Health Care

The ‘Depression Chair'

by Patrick Flanagan

A new and potentially revolutionary device for treating depression - sans pharmaceuticals - arrives in Acadiana.

TMS of Acadiana, at first glance, appears less like a place where patients are treated for depression and more like a place where you'd get your teeth cleaned. That's because unlike mainstream treatments, TMS - short for "transcranial magnetic stimulation" - foregoes the use of pharmaceuticals in exchange for a specialized "depression chair," which looks strikingly similar to the kind used by dentists.

Attached at the chair's top is a bonnet-like device that sends magnetic pulsations through patients' heads. The outcome is like a neurological awakening.

Bruce Baudoin's TMS of Acadiana is the fifth company in the
state to offer NeuroStar TMS Systems' depression device.

The people responsible for bringing the first depression chair to Acadiana are Lafayette psychiatrist Dr. Susan Uhrich and Bruce Baudoin, a longtime medical professional who has owned Freedom Recovery Center for the last four years.

Baudoin and Uhrich now co-own TMS of Acadiana. They are the fifth company in Louisiana to offer the device from NeuroStar TMS Systems. NeuroStar's chair is the only one to get clearance from the U.S. Food and Drug Administration; therefore, it's the only device of its kind on the market.

"It trains the brain to increase its neurotransmitter production," says Baudoin after showing off the newly arrived chair during a recent tour of TMS of Acadiana's new office on Kaliste Saloom Road.

Baudoin tells ABiz he believes the treatment is going to revolutionize psychiatry. "I feel like I've got to scream about this from the rooftops," says Baudoin. "I've never been so excited about this in all my 20-plus years in the medical field."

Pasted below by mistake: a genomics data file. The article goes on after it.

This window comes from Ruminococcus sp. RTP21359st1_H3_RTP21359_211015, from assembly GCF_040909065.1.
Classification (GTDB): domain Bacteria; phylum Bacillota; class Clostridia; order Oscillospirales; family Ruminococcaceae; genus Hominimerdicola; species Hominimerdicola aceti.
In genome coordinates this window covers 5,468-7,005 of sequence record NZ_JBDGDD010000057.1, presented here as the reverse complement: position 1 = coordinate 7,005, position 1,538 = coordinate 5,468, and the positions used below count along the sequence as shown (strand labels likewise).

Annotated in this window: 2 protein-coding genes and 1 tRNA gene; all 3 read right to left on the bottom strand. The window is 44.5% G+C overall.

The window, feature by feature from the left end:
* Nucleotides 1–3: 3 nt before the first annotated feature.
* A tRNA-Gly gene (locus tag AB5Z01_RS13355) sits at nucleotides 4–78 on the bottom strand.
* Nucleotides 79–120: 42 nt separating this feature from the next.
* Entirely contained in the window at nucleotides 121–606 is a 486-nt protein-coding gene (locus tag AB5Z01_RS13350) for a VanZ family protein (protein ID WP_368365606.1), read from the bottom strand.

While TMS therapy has existed since the mid-1980s, it took almost three decades before gaining federal approval. That clearance came in 2008, when the FDA approved TMS as a second-line treatment for patients whose depression is not first abated by the use of anti-depressants.

According to the National Institute for Mental Health's STAR*D study, released in 2010, only 27.5 percent of patients undergoing a "first-line" treatment using anti-depressants will achieve remission from their symptoms. The STAR*D report also shows that the chances for remission decrease even more with each new medication prescribed, going to a 21.2 percent chance for success with the second round of treatment. Once a patient has undergone three unsuccessful antidepressant treatments, the STAR*D report shows only 6.9 percent will experience positive results from a fourth antidepressant.

"When I first heard about this I thought it sounded too good to be true, but then I spent three hours a day every day from March to July researching this, and now I'm convinced. It will revolutionize psychiatry," says Baudoin. He points to the results reported by other clinics, like the Lanoka TMS Clinic in New Jersey. Lanoka TMS, says Baudoin, maintains an 80 percent rate of success among patients, and that's just one round of treatment.

Depending on the patient, the treatment generally takes about six weeks. There are side-effects, notes Baudoin, but nothing worse than scalp irritation and headaches - both results of having a small magnet repeatedly tapping against your head about 3,000 times per session. Though the treatment does involve some radiation, Baudoin says the total exposure from all six weeks of therapy is the same as one MRI.

TMS of Acadiana opened its doors two weeks after Baudoin's interview with ABiz in November, kicking off treatment for the clinic's first two patients.

"I never envisioned I would be responsible for bringing such an important new technology into town," says Baudoin, a lifelong resident of Breaux Bridge. "I never saw myself as that. No, I'm not the smartest guy in the world, but I can recognize intelligence, and I know this technology will change the way many people live. Medicine is usually a thankless business, but with this, well, I just can't wait until the day one of our patients walks back in and gives me a hug."